Last week a reader asked why Truro has created the position of communications and marketing coordinator. “What are we marketing and to whom?” wrote Ellyn Weiss.
Truro Town Manager Darrin Tangeman was asked the same question by the select board at a recent meeting, when he announced that he had hired Katy Ward for the job. He maintains that marketing and market research are essential functions of local government, linking them to effective communications, engagement with citizens, and transparency.
Tangeman is by all accounts an effective manager, and we have found him to be knowledgeable and responsive to our questions. He acted swiftly two years ago to sever the town’s connection to the “Truro eNewsletter,” which used public resources to distribute propaganda about wastewater, nitrogen in drinking water, and affordable housing. And Tangeman’s own newsletter, Truro Talks, is well done.
We are big fans of communication. Asking questions and listening to answers is a lot of what we do here at the Independent. You learn, doing this work, that communication improves when there are a variety of informed voices doing it. Marketing, on the other hand, is not about the diversity of ideas — including competing ones. It’s about selling a single conclusion and getting people to buy it. Marketing is about amplifying the good news and covering up the bad.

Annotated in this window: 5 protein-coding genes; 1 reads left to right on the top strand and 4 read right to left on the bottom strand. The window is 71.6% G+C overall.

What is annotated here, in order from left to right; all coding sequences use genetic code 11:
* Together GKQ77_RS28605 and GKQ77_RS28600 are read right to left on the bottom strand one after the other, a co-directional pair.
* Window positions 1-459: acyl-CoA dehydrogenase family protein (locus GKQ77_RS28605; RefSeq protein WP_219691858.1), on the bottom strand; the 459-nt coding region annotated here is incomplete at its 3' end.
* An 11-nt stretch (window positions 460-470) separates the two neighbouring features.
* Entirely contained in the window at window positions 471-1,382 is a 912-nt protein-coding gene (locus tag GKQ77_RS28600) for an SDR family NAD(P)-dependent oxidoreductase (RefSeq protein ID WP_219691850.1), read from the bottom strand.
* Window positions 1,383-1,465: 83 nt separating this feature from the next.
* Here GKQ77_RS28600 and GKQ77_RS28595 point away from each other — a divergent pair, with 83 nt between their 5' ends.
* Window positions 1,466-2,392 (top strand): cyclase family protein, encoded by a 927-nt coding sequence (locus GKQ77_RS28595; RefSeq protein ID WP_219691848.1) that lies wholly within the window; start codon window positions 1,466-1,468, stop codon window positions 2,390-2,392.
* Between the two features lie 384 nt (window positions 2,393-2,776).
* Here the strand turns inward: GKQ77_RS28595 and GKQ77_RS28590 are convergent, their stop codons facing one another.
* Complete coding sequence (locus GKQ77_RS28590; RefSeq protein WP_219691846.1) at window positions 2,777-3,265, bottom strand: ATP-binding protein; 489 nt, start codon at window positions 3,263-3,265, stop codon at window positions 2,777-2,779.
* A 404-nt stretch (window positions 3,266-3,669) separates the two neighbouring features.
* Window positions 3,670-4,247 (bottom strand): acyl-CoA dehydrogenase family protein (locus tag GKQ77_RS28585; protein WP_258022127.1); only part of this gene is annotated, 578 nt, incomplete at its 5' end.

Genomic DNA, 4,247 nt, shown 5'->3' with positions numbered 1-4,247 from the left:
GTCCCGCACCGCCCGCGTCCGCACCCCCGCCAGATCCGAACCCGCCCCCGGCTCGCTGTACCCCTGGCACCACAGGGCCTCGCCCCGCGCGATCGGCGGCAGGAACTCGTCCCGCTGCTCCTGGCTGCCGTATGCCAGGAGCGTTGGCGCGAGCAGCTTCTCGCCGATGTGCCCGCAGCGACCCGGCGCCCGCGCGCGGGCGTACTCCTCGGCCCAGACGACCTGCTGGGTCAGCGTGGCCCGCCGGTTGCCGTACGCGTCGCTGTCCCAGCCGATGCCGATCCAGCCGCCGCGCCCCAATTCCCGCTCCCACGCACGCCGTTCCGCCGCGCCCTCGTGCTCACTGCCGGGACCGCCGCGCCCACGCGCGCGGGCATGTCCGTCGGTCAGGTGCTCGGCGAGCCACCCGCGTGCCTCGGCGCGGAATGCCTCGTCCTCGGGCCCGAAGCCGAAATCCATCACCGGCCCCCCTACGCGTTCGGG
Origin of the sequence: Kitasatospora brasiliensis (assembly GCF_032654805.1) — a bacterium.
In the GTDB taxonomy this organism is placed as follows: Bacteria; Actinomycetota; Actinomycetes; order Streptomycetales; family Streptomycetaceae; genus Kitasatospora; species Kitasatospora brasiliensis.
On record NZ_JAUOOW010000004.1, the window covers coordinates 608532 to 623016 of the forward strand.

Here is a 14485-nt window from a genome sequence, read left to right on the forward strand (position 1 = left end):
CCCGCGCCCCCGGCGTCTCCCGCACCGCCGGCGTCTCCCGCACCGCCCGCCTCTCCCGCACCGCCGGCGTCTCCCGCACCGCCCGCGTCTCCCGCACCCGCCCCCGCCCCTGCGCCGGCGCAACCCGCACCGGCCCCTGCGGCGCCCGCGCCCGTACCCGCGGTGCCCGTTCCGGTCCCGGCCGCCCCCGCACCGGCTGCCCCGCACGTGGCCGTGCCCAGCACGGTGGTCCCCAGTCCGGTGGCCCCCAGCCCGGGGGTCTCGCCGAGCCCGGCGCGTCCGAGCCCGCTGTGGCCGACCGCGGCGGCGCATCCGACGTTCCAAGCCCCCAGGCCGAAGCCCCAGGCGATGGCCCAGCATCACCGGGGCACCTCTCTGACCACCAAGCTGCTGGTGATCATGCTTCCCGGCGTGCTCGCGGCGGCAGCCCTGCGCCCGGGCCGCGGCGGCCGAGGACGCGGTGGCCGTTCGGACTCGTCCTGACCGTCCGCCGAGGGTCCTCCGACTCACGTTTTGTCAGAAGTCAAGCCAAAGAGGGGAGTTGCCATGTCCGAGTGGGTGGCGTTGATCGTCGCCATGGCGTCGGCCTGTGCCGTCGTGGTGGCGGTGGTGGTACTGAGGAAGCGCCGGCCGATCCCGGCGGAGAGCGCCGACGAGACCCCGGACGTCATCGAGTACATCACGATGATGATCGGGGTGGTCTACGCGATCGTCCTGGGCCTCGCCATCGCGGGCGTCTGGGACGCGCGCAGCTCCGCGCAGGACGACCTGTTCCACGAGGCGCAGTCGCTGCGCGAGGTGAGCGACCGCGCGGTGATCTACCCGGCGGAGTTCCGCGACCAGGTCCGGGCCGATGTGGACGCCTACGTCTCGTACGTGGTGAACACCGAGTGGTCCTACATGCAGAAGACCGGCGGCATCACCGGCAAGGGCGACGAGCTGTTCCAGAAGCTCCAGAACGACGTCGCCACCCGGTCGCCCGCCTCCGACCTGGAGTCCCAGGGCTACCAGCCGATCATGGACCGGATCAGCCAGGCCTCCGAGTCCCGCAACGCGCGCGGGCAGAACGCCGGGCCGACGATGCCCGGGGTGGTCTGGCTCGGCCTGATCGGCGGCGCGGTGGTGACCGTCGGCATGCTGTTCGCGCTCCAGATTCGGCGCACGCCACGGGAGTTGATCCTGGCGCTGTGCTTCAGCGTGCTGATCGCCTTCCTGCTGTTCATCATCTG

We’ve seen this happen in state government. We’ve almost given up on trying to get answers from people at the Dept. of Conservation and Recreation about the extension of the Cape Cod Rail Trail in Wellfleet or why the state-run Wellfleet Hollow Campground has been open only three nights a week this season. All such inquiries have to go through the department’s “communications” office, which specializes not in providing information but in concealing it.
Ideally, a communications officer helps other people in the organization to write and speak clearly. Too often, however, the people in these jobs are used by management to prevent others from speaking at all. “Communications” becomes a euphemism for restricting the free flow of information instead of encouraging it.
I don’t think that’s what’s happening in Truro, and I believe that the savvy Katy Ward (who I worked with at the Provincetown Banner) would not condone such a thing. Tangeman says it’s important for the town to have a “strategic communications plan,” which he calls a “common best practice” across the country. “Unfortunately, local government in Massachusetts is still a decade behind the rest of the country in this,” he says, “because it resisted the transition to professional management of local government operations for so long.”
I have no doubt that Tangeman is right about government moving in the direction of marketing and public relations management in recent years. I’m just not sure Massachusetts being behind on this is a bad thing. In fact, I think we should all be purposeful in our resistance to it — especially in our small towns, where practicing civic life at the grass roots is more to the point than building layers of control.